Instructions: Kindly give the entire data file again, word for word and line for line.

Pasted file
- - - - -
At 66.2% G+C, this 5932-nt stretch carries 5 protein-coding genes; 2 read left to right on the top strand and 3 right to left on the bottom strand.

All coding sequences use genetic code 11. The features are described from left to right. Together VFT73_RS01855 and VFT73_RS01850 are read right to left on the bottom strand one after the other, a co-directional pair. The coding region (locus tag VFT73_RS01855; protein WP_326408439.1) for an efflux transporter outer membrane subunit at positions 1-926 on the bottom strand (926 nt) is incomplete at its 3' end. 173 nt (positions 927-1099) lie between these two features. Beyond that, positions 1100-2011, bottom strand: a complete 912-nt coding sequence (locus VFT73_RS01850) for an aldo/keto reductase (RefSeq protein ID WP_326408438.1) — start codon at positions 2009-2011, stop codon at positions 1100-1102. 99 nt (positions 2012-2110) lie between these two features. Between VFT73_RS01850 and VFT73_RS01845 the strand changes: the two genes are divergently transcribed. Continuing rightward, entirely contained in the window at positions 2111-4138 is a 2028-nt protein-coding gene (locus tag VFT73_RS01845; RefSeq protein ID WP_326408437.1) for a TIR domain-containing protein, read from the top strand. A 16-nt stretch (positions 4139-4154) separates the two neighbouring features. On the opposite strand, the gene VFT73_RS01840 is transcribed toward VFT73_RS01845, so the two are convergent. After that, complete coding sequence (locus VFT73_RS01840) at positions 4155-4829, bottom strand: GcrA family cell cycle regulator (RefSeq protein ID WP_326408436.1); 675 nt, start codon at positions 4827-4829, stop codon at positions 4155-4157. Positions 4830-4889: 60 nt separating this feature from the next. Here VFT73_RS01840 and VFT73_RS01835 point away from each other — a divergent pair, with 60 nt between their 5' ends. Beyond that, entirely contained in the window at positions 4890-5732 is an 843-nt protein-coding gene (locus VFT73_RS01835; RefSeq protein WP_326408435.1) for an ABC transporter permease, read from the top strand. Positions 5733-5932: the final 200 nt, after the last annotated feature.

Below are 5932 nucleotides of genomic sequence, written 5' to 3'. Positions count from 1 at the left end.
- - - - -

At 66.2% G+C, this 5932-nt stretch carries 5 protein-coding genes; 2 read left to right on the top strand and 3 right to left on the bottom strand.

All coding sequences use genetic code 11. The features are described from left to right. Together VFT73_RS01855 and VFT73_RS01850 are read right to left on the bottom strand one after the other, a co-directional pair. The coding region (locus tag VFT73_RS01855; protein WP_326408439.1) for an efflux transporter outer membrane subunit at positions 1-926 on the bottom strand (926 nt) is incomplete at its 3' end. 173 nt (positions 927-1099) lie between these two features. Beyond that, positions 1100-2011, bottom strand: a complete 912-nt coding sequence (locus VFT73_RS01850) for an aldo/keto reductase (RefSeq protein ID WP_326408438.1) — start codon at positions 2009-2011, stop codon at positions 1100-1102. 99 nt (positions 2012-2110) lie between these two features. Between VFT73_RS01850 and VFT73_RS01845 the strand changes: the two genes are divergently transcribed. Continuing rightward, entirely contained in the window at positions 2111-4138 is a 2028-nt protein-coding gene (locus tag VFT73_RS01845; RefSeq protein ID WP_326408437.1) for a TIR domain-containing protein, read from the top strand. A 16-nt stretch (positions 4139-4154) separates the two neighbouring features. On the opposite strand, the gene VFT73_RS01840 is transcribed toward VFT73_RS01845, so the two are convergent. After that, complete coding sequence (locus VFT73_RS01840) at positions 4155-4829, bottom strand: GcrA family cell cycle regulator (RefSeq protein ID WP_326408436.1); 675 nt, start codon at positions 4827-4829, stop codon at positions 4155-4157. Positions 4830-4889: 60 nt separating this feature from the next. Here VFT73_RS01840 and VFT73_RS01835 point away from each other — a divergent pair, with 60 nt between their 5' ends. Beyond that, entirely contained in the window at positions 4890-5732 is an 843-nt protein-coding gene (locus VFT73_RS01835; RefSeq protein WP_326408435.1) for an ABC transporter permease, read from the top strand. Positions 5733-5932: the final 200 nt, after the last annotated feature.

Below are 5932 nucleotides of genomic sequence, written 5' to 3'. Positions count from 1 at the left end.